Internet shutdowns have adverse effects on free speech, expression, ability to assemble and associate. (Digital Empowerment Foundation).
ksGEN is keen on parking in-depth and productive conversations about the rise of internet shutdowns on the continent.
There has been a dramatic increase in internet shutdowns in Africa. In 2016, the number of shutdowns doubled from the previous year, affecting citizens in 11 countries on the continent. And while the number of shutdowns declined slightly in 2017, governments that resorted to disrupting the internet did so more frequently and for longer periods of time. From anti-government protests to Cameroon, to exam cheating in Ethiopia, concerns of election related violence in Uganda, and quelling social unrest in Zimbabwe, the justifications are diverse.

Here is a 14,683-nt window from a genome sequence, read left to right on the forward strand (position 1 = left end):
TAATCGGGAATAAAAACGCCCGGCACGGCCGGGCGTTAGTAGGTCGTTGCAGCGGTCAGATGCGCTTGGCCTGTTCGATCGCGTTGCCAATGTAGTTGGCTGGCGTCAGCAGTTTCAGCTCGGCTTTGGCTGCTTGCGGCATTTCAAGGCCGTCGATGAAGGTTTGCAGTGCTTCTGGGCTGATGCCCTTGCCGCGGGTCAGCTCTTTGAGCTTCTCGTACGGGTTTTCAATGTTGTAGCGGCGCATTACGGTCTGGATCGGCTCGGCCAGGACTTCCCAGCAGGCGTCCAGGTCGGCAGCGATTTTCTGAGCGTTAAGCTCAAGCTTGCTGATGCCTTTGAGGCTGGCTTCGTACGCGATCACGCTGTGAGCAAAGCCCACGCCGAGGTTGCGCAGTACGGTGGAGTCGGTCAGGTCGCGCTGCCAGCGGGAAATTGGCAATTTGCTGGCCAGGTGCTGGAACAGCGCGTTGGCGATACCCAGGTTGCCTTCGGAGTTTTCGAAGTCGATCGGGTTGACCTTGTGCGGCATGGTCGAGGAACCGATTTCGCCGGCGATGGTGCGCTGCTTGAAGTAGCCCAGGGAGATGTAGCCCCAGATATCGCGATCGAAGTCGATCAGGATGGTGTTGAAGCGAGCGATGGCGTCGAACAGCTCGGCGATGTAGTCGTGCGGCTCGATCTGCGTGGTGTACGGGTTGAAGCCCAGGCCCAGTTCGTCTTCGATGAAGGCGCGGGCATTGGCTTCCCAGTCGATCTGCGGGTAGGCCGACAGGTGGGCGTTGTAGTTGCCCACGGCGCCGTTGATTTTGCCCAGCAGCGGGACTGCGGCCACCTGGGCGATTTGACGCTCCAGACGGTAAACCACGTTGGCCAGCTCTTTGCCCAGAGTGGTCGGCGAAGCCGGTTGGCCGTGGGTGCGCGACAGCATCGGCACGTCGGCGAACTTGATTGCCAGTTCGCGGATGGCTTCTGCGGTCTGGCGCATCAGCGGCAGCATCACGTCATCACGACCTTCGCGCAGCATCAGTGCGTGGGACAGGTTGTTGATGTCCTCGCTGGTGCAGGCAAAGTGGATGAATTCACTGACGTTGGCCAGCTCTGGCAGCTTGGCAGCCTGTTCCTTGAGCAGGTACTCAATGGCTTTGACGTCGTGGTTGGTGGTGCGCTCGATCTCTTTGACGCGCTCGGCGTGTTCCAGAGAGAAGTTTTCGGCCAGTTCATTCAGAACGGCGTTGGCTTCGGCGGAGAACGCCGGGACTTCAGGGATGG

There is a pressing need for more in-depth research into the whys and hows governments are choosing to curtail internet access. In particular more research is urgently needed to answer questions around motivations, the legal and political processes that enable internet shutdowns to take place, the technological developments enhancing the ability and willingness for actors to resort to such measures, and the role that international and non-state actors like technology companies, ISPs, and governments are playing in this process.
Internet shutdowns are a fundamental risk, not just to freedom of expression, national or personal security or business operations, but also to the most fundamental of sustainable development challenges faced by all states. (Institute for Human Rights and Business).